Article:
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Shawn S. Murdzek
,
Yvette P. Richardson
, and
Paul M. Markowski

Abstract

Previous work found that cold pools in ordinary convection are more sensitive to the microphysics scheme when the lifting condensation level (LCL) is higher owing to a greater evaporation potential, which magnifies microphysical uncertainties. In the current study, we explore whether the same reasoning can be applied to supercellular cold pools. To do this, four perturbed-microphysics ensembles are run, with each using an environment with a different LCL. Similar to ordinary convection, the sensitivity of supercellular cold pools to the microphysics increases with higher LCLs, though the physical reasoning for this increase in sensitivity differs from a previous study. Using buoyancy budgets along parcel trajectories that terminate in the cold pool, we find that negative buoyancy generated by microphysical cooling is partially countered by a decrease in environmental potential temperatures as the parcel descends. This partial erosion of negative buoyancy as parcels descend is most pronounced in the low-LCL storms, which have steeper vertical profiles of environmental potential temperature in the lower atmosphere. When this erosion is accounted for, the strength of the strongest cold pools in the low-LCL ensemble is reduced, resulting in a narrower distribution of cold pool strengths. This narrower distribution is indicative of reduced sensitivity to the microphysics. These results suggest that supercell behavior and supercell hazards (e.g., tornadoes) may be more predictable in low-LCL environments.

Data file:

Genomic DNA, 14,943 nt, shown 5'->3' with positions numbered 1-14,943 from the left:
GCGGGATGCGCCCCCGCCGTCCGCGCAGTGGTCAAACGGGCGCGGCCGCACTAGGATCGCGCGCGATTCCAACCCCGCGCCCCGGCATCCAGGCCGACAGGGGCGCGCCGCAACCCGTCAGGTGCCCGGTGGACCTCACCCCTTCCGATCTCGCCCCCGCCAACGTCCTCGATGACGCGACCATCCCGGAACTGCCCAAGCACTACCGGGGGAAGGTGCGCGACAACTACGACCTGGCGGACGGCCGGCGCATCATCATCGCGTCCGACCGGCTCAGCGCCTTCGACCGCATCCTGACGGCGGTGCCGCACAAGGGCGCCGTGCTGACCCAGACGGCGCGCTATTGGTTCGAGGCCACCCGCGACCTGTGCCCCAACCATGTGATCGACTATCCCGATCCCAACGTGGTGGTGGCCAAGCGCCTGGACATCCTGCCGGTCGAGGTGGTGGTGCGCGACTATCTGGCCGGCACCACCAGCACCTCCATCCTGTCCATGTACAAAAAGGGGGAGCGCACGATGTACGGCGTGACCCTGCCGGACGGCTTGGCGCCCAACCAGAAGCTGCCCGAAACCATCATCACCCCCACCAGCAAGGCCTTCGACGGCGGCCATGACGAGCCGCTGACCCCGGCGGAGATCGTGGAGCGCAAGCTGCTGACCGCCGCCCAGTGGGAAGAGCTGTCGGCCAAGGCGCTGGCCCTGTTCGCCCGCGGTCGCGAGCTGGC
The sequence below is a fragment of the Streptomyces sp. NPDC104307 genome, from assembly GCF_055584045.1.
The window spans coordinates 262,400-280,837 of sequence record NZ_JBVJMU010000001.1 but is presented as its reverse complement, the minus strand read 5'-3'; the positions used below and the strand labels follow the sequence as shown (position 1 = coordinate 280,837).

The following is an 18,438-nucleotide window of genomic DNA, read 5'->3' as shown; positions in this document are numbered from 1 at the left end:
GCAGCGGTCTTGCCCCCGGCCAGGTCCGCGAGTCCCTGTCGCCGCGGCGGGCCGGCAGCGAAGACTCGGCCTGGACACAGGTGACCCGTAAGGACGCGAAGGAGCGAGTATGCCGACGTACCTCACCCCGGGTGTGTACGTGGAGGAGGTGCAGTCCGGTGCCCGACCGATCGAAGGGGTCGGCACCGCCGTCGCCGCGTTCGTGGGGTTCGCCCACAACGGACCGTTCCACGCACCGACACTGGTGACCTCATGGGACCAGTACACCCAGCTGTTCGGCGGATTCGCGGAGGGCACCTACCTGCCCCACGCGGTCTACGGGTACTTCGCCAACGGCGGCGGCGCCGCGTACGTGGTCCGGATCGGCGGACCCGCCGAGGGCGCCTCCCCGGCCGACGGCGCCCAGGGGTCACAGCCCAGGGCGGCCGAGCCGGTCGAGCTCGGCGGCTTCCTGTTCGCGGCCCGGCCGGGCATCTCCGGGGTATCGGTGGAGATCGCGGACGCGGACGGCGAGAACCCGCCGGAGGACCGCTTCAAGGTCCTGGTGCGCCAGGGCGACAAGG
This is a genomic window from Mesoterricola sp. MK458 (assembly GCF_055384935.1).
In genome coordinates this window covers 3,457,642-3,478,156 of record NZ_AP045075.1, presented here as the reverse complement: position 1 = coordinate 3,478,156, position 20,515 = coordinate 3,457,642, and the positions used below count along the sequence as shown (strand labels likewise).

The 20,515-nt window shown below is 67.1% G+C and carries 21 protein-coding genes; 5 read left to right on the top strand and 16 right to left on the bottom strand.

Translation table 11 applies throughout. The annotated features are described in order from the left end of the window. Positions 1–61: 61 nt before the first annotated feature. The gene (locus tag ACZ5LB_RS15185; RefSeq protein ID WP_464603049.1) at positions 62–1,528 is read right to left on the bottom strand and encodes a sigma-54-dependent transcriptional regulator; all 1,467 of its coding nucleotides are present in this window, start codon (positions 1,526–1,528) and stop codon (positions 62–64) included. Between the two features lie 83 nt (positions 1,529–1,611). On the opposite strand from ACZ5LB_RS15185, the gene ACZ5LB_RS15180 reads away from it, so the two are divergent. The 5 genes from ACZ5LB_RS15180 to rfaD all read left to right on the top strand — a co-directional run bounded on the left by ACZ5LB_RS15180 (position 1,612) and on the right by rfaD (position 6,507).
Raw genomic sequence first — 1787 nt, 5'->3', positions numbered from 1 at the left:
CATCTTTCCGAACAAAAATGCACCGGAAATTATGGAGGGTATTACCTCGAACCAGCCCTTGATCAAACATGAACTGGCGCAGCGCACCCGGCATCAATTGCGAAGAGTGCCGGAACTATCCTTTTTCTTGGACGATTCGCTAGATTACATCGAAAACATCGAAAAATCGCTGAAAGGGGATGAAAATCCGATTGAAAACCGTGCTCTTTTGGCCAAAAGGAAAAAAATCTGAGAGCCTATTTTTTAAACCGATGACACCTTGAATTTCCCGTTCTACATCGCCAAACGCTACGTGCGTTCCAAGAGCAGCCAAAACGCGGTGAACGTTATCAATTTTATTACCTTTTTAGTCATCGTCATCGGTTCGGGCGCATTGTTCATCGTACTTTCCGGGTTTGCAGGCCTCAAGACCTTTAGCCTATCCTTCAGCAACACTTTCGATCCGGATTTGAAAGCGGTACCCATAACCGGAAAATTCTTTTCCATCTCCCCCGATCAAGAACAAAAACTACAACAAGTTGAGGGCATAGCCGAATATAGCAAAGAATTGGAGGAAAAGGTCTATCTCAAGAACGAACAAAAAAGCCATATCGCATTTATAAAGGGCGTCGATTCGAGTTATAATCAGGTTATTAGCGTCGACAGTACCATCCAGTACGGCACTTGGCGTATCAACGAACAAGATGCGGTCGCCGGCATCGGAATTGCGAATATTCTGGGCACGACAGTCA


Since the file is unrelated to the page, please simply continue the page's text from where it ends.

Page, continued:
Significance Statement

Thunderstorms typically produce “pools” of cold air beneath them owing in part to the evaporation of rain and melting of ice produced by the storm. Past work has found that in computer simulations of thunderstorms, the cold pools that form beneath thunderstorms are sensitive to how rain and ice are modeled in the simulation. In this study, we show that in the strongest thunderstorms that are capable of producing tornadoes, this sensitivity is reduced when the humidity in the lowest few kilometers above the surface is increased. Exploring why the sensitivity is reduced when the humidity increases provides a deeper understanding of the relationship between humidity and cold pool strength, which is important for severe storm forecasting.